From the beginning it was important that the congregation who knew the brother called him to preach. The same principle is still applied today. The officeholders of the local congregation (RY in Finland) discuss the matter first among themselves and then with the person in question. Sometimes reasons may come up in the discussion on which basis the person asked to be a speaker may decline to accept the call.
The congregation calls and sends the speaker. New speakers should not be put up in a situation where there is disharmony and doctrinal differences in the congregation. A person who seeks to become a speaker should not be called to the task. It is important that the congregation is unanimous in calling someone to speak.
Preach the word
A speaker—a servant of the word—is a servant of the word of God. He should familiarize himself with the Holy Bible and adhere to it when serving the listeners. It would be good if the person being put up to speak had studied the Bible and was familiar with its content already before receiving the task. The congregation should remember that among the most important criteria of the task of the speaker are personal faith and the understanding of faith that it opens, as well as an interest in and a familiarity with the word of the Lord.
The task of the speaker is to speak the word of God. Paul’s instruction to Timothy is clear: “Preach the word” (2 Tim. 4:2). He meant the word to which already the prophets adhered when “the word of the Lord was given to them.” The apostles always referred to the scriptures of the Old Testament when preaching the gospel about Christ. The Bible is the basis of Evangelical Lutheran faith and confession. It is the highest authority of faith and life. That’s why the old practice in our Christianity of explaining the text verse by verse on the basis of the Bible is still sound.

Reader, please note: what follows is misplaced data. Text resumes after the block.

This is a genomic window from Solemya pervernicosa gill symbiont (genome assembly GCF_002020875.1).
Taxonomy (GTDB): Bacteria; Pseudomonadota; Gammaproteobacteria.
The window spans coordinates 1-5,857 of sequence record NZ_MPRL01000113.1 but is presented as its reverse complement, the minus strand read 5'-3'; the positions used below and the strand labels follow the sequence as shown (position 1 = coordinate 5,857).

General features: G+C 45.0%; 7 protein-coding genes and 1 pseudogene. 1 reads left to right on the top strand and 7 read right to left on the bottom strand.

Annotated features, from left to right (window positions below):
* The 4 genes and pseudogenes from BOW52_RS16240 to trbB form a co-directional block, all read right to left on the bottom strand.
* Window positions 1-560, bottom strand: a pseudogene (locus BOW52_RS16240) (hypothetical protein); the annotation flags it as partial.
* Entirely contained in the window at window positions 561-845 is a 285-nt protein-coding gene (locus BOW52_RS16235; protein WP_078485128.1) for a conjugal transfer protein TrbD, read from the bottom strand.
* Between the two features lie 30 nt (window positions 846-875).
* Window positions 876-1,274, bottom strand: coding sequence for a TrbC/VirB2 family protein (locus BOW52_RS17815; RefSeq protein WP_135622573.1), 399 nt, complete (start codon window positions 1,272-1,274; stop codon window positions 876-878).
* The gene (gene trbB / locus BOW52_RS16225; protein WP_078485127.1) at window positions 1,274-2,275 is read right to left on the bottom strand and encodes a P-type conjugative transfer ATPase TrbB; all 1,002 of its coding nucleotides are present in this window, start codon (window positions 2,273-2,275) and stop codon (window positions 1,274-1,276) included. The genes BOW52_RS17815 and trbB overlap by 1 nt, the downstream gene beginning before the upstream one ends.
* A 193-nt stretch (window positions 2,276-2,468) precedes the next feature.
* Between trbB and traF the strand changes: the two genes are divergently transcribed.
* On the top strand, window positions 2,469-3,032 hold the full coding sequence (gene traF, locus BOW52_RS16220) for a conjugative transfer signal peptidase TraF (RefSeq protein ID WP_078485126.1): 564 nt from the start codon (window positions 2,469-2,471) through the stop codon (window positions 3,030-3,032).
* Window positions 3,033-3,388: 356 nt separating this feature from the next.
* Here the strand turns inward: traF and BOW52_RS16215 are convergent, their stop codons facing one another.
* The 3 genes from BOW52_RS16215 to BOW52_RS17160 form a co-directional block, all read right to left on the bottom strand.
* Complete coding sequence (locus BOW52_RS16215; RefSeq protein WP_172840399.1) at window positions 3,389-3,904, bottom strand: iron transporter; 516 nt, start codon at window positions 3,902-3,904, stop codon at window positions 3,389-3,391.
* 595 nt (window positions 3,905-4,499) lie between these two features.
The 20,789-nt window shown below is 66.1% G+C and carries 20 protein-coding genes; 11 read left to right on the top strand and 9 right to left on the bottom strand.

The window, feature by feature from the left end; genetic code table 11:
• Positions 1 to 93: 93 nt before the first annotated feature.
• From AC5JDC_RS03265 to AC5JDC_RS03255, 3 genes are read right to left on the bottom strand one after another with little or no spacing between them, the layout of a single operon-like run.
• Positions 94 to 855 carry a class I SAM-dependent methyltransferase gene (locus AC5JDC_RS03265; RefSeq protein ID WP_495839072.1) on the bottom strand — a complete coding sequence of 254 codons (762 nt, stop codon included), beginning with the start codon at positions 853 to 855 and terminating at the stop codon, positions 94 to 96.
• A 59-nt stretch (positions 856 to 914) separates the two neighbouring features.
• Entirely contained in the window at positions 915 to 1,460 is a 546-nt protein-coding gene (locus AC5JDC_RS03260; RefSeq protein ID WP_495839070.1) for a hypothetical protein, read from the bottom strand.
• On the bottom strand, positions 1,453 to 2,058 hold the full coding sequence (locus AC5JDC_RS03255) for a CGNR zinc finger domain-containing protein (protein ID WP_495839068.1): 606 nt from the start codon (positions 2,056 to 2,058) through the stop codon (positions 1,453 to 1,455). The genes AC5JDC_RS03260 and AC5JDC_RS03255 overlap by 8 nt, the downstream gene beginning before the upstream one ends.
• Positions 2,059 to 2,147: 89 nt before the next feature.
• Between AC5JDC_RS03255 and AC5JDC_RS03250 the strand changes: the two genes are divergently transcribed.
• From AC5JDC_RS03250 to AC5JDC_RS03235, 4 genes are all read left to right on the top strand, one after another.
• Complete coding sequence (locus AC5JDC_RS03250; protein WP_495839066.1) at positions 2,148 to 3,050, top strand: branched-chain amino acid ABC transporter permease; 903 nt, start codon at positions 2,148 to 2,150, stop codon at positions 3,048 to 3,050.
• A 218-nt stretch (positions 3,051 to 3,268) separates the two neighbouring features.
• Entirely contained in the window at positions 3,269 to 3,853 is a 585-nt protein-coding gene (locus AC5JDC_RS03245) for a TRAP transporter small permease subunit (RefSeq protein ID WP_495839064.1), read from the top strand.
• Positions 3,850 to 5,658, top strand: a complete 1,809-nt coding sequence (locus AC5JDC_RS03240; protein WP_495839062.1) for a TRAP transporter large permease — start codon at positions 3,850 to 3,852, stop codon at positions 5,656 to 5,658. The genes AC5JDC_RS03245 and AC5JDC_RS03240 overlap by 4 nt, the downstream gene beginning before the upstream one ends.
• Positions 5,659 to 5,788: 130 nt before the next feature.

Every speaker brother has once been a new speaker and has felt timidity and fear, even impossibility, when faced with the task. It is important for other speakers and the whole congregation to encourage and bless a new speaker. It is absolutely a grace benefit if a young speaker has the support of a more experienced brother with whom he can freely exchange thoughts on how to “understand” texts. Paul advised bringing up the fact that each speaker has his own gifts.
In preparing for one’s turn to serve it is good to study the Word using not only the Bible, but also explanatory books and other material that depicts Bible history and the environment of the text. The sermon should be based on the Bible. It is worth reading the Bible also at other times, and not only when preparing for a sermon.
The preacher’s personal life of faith